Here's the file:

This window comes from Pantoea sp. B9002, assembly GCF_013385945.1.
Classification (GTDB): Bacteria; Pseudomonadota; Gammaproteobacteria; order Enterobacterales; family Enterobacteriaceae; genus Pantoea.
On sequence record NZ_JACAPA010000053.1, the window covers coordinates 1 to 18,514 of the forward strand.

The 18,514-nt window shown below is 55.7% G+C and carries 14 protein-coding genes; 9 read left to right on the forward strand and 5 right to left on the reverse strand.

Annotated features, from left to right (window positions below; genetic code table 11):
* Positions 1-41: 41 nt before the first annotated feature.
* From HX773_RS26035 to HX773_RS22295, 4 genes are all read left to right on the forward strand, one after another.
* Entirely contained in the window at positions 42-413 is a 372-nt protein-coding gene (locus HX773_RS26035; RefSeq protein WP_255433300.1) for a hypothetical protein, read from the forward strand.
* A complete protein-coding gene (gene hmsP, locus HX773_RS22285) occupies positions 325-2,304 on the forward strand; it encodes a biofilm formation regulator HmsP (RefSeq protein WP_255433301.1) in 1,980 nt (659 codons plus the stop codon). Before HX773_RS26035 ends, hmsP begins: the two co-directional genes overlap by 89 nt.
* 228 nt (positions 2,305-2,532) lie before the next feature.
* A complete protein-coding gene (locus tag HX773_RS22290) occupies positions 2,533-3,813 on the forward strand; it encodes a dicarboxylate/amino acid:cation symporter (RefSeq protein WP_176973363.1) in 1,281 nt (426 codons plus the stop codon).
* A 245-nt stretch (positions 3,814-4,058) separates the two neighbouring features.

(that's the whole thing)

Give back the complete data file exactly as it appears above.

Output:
This window comes from Pantoea sp. B9002, assembly GCF_013385945.1.
Classification (GTDB): Bacteria; Pseudomonadota; Gammaproteobacteria; order Enterobacterales; family Enterobacteriaceae; genus Pantoea.
On sequence record NZ_JACAPA010000053.1, the window covers coordinates 1 to 18,514 of the forward strand.

The 18,514-nt window shown below is 55.7% G+C and carries 14 protein-coding genes; 9 read left to right on the forward strand and 5 right to left on the reverse strand.

Annotated features, from left to right (window positions below; genetic code table 11):
* Positions 1-41: 41 nt before the first annotated feature.
* From HX773_RS26035 to HX773_RS22295, 4 genes are all read left to right on the forward strand, one after another.
* Entirely contained in the window at positions 42-413 is a 372-nt protein-coding gene (locus HX773_RS26035; RefSeq protein WP_255433300.1) for a hypothetical protein, read from the forward strand.
* A complete protein-coding gene (gene hmsP, locus HX773_RS22285) occupies positions 325-2,304 on the forward strand; it encodes a biofilm formation regulator HmsP (RefSeq protein WP_255433301.1) in 1,980 nt (659 codons plus the stop codon). Before HX773_RS26035 ends, hmsP begins: the two co-directional genes overlap by 89 nt.
* 228 nt (positions 2,305-2,532) lie before the next feature.
* A complete protein-coding gene (locus tag HX773_RS22290) occupies positions 2,533-3,813 on the forward strand; it encodes a dicarboxylate/amino acid:cation symporter (RefSeq protein WP_176973363.1) in 1,281 nt (426 codons plus the stop codon).
* A 245-nt stretch (positions 3,814-4,058) separates the two neighbouring features.